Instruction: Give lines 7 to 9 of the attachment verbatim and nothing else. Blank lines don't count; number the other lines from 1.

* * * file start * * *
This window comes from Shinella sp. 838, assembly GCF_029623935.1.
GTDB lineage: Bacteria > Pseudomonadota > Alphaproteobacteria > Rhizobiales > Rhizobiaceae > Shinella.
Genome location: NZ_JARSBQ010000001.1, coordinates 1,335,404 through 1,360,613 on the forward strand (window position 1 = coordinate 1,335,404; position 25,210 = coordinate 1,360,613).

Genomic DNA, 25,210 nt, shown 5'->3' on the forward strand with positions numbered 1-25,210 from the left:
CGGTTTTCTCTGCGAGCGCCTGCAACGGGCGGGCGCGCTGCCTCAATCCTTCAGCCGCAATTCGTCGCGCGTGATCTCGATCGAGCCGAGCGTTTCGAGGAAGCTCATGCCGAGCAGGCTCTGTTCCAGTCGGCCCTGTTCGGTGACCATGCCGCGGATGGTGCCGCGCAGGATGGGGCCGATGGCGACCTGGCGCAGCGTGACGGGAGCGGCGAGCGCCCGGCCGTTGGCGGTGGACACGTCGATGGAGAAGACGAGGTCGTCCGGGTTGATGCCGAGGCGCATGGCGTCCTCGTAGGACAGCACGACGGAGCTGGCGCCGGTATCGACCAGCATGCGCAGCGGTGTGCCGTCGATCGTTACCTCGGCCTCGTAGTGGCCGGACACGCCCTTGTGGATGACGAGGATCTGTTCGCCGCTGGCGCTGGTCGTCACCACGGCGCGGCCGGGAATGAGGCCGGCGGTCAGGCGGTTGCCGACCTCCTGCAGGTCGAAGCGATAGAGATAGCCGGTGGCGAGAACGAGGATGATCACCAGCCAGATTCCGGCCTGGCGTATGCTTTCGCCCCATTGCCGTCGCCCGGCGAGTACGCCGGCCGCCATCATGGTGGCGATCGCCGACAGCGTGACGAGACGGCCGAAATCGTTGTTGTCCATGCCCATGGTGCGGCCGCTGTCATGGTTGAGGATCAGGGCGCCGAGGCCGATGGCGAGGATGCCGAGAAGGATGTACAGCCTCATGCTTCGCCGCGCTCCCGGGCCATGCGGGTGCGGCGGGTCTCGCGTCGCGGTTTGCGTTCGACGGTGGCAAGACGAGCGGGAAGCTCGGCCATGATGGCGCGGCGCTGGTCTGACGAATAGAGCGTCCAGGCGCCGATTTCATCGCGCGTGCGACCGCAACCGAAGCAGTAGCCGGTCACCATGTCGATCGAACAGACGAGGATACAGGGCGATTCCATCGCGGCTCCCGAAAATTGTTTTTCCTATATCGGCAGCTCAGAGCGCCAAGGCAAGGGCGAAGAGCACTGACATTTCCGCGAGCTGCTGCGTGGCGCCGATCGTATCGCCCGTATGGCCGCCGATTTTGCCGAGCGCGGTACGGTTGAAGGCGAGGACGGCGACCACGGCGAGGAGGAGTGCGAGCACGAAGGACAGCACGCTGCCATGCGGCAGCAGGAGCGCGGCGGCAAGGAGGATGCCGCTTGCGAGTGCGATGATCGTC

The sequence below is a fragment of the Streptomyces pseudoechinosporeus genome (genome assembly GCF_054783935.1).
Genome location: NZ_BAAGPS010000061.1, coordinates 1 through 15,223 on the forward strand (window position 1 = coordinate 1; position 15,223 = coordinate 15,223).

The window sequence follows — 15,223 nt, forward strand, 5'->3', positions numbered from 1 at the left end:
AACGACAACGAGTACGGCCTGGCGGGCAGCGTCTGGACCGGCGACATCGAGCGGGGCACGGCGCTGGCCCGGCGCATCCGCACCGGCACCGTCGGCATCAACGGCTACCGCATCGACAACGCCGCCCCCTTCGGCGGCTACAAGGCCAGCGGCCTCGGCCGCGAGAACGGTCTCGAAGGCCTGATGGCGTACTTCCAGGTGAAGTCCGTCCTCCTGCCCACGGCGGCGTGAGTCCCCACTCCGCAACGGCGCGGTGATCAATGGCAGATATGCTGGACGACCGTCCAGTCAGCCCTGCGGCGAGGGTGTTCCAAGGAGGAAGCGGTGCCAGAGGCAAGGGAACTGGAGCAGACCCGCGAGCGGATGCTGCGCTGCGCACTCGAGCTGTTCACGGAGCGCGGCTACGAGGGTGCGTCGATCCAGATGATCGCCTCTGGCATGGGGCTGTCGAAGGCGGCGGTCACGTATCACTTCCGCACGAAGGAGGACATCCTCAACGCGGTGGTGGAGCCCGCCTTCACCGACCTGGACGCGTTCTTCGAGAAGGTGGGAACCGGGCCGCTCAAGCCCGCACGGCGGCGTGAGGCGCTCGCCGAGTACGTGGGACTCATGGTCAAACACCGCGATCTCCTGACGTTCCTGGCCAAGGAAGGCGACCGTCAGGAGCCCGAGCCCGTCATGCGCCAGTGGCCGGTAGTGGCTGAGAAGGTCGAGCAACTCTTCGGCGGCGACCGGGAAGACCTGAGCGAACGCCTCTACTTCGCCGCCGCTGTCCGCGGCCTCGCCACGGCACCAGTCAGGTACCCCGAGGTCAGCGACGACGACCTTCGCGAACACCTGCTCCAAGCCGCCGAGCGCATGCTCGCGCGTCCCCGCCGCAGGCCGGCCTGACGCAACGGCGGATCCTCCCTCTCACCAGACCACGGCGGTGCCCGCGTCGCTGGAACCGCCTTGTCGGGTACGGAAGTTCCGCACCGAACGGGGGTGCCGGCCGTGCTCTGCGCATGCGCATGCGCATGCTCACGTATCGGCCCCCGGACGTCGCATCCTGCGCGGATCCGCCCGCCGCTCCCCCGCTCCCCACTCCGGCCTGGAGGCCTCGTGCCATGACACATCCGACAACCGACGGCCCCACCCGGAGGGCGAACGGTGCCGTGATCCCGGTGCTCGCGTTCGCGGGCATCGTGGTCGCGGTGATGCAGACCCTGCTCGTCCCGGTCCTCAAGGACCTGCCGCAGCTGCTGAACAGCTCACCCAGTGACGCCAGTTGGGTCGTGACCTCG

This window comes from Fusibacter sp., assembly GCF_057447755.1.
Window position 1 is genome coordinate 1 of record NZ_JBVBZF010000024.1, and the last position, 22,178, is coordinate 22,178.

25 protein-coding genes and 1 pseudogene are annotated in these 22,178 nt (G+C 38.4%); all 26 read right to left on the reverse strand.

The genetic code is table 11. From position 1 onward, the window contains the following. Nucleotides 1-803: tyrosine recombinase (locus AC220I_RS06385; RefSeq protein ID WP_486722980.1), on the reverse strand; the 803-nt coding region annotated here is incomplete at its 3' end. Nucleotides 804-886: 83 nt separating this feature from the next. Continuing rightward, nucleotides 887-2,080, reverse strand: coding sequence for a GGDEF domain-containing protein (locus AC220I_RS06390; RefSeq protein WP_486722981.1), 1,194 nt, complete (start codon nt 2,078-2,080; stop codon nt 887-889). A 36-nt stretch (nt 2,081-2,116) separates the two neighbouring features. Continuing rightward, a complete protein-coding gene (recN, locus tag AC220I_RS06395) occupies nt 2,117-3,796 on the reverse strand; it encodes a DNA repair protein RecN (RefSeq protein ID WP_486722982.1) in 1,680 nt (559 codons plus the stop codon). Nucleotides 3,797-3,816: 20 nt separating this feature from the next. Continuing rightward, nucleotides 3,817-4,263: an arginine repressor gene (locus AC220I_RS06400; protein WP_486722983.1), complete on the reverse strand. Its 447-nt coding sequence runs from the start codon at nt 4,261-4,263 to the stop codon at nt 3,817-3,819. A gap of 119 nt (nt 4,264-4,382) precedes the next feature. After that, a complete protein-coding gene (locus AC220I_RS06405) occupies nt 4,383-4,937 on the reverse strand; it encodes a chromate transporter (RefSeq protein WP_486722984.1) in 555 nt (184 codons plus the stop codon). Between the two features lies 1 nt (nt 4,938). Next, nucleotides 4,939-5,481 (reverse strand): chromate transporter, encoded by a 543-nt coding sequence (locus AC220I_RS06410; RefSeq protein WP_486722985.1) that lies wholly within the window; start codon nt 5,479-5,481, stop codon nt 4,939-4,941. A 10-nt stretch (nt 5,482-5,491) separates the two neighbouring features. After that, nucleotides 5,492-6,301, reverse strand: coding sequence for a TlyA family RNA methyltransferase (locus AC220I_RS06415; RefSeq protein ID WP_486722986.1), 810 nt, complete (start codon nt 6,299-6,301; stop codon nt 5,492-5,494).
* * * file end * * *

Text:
Genome location: NZ_BAAGPS010000061.1, coordinates 1 through 15,223 on the forward strand (window position 1 = coordinate 1; position 15,223 = coordinate 15,223).

The window sequence follows — 15,223 nt, forward strand, 5'->3', positions numbered from 1 at the left end:
AACGACAACGAGTACGGCCTGGCGGGCAGCGTCTGGACCGGCGACATCGAGCGGGGCACGGCGCTGGCCCGGCGCATCCGCACCGGCACCGTCGGCATCAACGGCTACCGCATCGACAACGCCGCCCCCTTCGGCGGCTACAAGGCCAGCGGCCTCGGCCGCGAGAACGGTCTCGAAGGCCTGATGGCGTACTTCCAGGTGAAGTCCGTCCTCCTGCCCACGGCGGCGTGAGTCCCCACTCCGCAACGGCGCGGTGATCAATGGCAGATATGCTGGACGACCGTCCAGTCAGCCCTGCGGCGAGGGTGTTCCAAGGAGGAAGCGGTGCCAGAGGCAAGGGAACTGGAGCAGACCCGCGAGCGGATGCTGCGCTGCGCACTCGAGCTGTTCACGGAGCGCGGCTACGAGGGTGCGTCGATCCAGATGATCGCCTCTGGCATGGGGCTGTCGAAGGCGGCGGTCACGTATCACTTCCGCACGAAGGAGGACATCCTCAACGCGGTGGTGGAGCCCGCCTTCACCGACCTGGACGCGTTCTTCGAGAAGGTGGGAACCGGGCCGCTCAAGCCCGCACGGCGGCGTGAGGCGCTCGCCGAGTACGTGGGACTCATGGTCAAACACCGCGATCTCCTGACGTTCCTGGCCAAGGAAGGCGACCGTCAGGAGCCCGAGCCCGTCATGCGCCAGTGGCCGGTAGTGGCTGAGAAGGTCGAGCAACTCTTCGGCGGCGACCGGGAAGACCTGAGCGAACGCCTCTACTTCGCCGCCGCTGTCCGCGGCCTCGCCACGGCACCAGTCAGGTACCCCGAGGTCAGCGACGACGACCTTCGCGAACACCTGCTCCAAGCCGCCGAGCGCATGCTCGCGCGTCCCCGCCGCAGGCCGGCCTGACGCAACGGCGGATCCTCCCTCTCACCAGACCACGGCGGTGCCCGCGTCGCTGGAACCGCCTTGTCGGGTACGGAAGTTCCGCACCGAACGGGGGTGCCGGCCGTGCTCTGCGCATGCGCATGCGCATGCTCACGTATCGGCCCCCGGACGTCGCATCCTGCGCGGATCCGCCCGCCGCTCCCCCGCTCCCCACTCCGGCCTGGAGGCCTCGTGCCATGACACATCCGACAACCGACGGCCCCACCCGGAGGGCGAACGGTGCCGTGATCCCGGTGCTCGCGTTCGCGGGCATCGTGGTCGCGGTGATGCAGACCCTGCTCGTCCCGGTCCTCAAGGACCTGCCGCAGCTGCTGAACAGCTCACCCAGTGACGCCAGTTGGGTCGTGACCTCG